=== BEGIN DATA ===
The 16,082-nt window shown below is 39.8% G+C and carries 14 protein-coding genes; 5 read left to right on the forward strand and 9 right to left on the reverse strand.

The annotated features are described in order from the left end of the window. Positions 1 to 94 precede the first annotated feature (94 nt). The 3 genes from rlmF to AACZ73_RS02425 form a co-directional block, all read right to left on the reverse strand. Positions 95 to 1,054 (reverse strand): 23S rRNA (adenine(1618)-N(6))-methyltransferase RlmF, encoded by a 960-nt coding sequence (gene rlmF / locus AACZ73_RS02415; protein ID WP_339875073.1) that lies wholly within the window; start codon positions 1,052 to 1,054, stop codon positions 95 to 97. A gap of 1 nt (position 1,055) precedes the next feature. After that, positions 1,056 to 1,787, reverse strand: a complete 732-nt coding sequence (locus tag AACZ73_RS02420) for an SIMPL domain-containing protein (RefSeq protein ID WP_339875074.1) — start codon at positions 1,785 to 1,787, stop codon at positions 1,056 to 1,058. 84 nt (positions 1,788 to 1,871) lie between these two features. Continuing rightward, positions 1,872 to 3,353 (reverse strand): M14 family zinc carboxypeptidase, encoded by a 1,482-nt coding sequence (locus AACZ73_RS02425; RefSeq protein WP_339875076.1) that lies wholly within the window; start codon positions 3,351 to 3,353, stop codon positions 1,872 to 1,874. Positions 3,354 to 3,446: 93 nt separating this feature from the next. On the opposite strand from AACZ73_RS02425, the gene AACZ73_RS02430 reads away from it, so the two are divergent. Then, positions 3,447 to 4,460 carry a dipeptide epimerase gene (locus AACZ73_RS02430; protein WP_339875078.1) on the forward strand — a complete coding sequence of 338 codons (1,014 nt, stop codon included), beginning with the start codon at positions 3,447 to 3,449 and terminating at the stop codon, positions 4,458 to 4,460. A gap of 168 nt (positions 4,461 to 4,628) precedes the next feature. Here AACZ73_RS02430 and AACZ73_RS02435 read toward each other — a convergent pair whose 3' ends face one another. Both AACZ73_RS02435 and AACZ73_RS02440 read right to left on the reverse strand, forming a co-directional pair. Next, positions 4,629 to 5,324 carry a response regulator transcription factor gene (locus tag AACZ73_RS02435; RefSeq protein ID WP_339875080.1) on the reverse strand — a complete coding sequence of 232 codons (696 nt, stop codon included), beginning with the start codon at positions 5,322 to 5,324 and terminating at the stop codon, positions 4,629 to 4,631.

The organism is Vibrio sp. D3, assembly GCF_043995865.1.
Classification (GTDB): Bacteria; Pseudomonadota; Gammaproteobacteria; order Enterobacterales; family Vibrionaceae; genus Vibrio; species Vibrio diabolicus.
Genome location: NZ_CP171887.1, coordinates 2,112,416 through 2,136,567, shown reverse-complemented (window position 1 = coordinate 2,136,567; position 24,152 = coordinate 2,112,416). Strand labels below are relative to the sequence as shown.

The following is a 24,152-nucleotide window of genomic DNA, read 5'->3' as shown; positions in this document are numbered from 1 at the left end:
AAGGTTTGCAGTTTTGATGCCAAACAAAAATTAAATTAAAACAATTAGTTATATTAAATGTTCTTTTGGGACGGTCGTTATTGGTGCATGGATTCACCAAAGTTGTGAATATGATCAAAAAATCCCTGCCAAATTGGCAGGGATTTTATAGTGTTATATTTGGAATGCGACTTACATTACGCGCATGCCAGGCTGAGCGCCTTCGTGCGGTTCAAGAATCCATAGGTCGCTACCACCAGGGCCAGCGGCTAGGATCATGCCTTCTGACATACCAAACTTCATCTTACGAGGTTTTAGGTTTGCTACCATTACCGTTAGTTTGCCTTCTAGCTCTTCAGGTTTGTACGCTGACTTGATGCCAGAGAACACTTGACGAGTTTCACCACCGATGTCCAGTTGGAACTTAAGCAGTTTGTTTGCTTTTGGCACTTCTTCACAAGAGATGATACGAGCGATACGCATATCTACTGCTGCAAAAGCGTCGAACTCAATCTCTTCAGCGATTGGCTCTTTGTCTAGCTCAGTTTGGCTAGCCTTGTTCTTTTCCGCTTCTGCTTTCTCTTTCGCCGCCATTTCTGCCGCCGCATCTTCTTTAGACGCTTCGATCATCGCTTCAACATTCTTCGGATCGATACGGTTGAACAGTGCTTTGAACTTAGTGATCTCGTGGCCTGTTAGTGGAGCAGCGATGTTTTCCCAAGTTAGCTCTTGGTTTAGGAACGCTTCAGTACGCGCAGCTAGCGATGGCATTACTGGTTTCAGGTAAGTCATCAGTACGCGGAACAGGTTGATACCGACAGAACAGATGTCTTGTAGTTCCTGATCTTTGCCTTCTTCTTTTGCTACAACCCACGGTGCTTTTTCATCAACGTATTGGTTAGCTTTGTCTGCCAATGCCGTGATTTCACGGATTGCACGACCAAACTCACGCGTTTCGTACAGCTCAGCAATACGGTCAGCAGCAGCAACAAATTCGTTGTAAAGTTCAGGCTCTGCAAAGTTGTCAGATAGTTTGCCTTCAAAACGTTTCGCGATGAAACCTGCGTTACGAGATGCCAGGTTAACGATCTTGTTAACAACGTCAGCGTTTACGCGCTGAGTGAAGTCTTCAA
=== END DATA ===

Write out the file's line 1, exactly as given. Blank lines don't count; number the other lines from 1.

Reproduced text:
The 16,082-nt window shown below is 39.8% G+C and carries 14 protein-coding genes; 5 read left to right on the forward strand and 9 right to left on the reverse strand.